As members of the family Locustidae, grasshoppers, like the plague of locusts they are, can destroy your vegetable garden, flowers or grass crop in frighteningly little time. There are over 1,000 species of grasshoppers in North America alone, all of which like to eat tasty greenery--and almost all greenery is tasty to the grasshopper. If you are worried about the health of your children and pets, harsh insecticide should not be used to repel grasshoppers; there are natural alternatives.
Acquire natural predators. If you have an indoor/outdoor cat, it will be a powerful weapon in your antigrasshopper arsenal. Cats love to catch and eat grasshoppers. If you live outside the city limits or are allowed to have a small number of fowl on your in-town property, buy some from a breeder or at a local poultry swap. Chickens, guinea fowl and ducks all love to catch and eat grasshoppers, and can also provide free eggs in exchange for the free food.
Plant a barrier. Grasshoppers do not like horehound or cilantro, and planting a barricade of either herb around the plants you want to protect will keep the grasshoppers at bay. Planting calendula also works.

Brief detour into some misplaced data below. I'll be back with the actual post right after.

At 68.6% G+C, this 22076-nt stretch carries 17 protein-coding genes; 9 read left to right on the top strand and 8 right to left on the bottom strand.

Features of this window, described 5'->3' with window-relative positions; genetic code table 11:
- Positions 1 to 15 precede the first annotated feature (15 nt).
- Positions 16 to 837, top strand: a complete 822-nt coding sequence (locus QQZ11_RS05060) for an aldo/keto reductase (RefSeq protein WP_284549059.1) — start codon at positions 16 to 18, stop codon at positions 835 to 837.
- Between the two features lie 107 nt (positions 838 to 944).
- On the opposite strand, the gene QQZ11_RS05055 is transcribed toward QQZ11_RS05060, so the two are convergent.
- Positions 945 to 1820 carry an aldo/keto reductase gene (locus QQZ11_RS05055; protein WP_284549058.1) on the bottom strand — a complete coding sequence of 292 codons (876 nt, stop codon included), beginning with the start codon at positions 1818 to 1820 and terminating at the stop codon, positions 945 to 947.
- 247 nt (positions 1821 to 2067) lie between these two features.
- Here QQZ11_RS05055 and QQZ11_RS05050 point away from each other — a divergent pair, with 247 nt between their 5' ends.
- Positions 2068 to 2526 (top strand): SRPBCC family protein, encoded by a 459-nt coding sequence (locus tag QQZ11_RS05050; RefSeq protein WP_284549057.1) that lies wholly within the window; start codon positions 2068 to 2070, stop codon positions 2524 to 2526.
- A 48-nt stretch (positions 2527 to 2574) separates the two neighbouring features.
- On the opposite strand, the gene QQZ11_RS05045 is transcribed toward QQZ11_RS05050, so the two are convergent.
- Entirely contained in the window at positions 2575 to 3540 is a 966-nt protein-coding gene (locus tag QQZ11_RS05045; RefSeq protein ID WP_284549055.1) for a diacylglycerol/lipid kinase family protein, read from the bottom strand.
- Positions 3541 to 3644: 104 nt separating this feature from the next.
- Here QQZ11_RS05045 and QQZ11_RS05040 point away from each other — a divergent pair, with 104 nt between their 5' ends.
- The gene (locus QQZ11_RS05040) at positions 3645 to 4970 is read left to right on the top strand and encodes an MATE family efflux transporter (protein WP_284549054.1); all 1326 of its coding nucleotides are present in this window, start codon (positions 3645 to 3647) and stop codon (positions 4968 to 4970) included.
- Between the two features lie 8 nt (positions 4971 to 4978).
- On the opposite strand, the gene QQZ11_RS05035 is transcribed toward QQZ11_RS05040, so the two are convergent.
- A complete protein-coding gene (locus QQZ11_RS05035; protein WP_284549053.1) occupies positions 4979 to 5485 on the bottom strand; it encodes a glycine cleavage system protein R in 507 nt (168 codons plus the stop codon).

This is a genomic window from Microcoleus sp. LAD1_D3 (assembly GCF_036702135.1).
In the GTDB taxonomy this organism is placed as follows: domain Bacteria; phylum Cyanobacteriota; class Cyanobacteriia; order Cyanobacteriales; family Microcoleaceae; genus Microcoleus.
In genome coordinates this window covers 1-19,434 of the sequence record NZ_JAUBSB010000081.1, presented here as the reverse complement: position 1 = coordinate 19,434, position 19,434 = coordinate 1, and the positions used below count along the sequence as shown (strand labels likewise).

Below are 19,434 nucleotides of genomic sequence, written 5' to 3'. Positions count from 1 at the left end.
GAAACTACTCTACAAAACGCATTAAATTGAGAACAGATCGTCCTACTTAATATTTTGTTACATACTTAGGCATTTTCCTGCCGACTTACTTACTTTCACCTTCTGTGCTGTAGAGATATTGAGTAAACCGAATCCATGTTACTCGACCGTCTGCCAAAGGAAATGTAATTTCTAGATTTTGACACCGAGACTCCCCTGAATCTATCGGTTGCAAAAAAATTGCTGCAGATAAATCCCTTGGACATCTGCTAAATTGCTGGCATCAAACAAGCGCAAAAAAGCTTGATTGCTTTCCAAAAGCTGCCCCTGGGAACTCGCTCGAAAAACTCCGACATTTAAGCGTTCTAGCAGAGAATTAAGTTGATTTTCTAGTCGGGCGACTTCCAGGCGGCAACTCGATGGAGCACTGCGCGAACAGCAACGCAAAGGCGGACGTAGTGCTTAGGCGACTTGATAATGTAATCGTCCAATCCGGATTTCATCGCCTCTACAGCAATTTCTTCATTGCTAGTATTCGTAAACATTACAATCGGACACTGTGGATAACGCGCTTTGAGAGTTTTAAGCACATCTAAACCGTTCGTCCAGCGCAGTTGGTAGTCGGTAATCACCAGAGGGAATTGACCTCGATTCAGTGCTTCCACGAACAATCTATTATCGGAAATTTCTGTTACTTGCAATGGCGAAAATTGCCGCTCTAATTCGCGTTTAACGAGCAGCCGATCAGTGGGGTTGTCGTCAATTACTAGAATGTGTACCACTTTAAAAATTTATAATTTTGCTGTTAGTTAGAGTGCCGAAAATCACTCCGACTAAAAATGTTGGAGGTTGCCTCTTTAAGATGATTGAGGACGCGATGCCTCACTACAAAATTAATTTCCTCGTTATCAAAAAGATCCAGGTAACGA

Spray your plants with garlic oil. Garlic oil is a good grasshopper repellent. Mince three cloves of garlic and stir the bits into an ounce of mineral oil. Allow it to soak for at least a day before straining out the garlic. Mix one teaspoon of fish emulsion (natural fertilizer found in most garden stores) with one cup of water. When the garlic/mineral oil infusion is ready, slowly blend the two into a glass jar and tighten the lid. When you're ready to spray your plants, mix two tablespoons of garlic oil per pint of water and spray. The oil will keep for a year.
Drown the pests. Mix one part molasses with ten parts water. Bury several glass jars at least halfway into your garden area. Fill the jars two-thirds to the top with the molasses/water mixture. The grasshoppers will be attracted by the sweet molasses, hop in to take a sip and drown. Remove the dead grasshoppers and refill the jars as needed.
Brew coffee repellent. Brew a pot of coffee at least five times stronger than is drinkable. Allow to cool and spray on the plants you want to protect.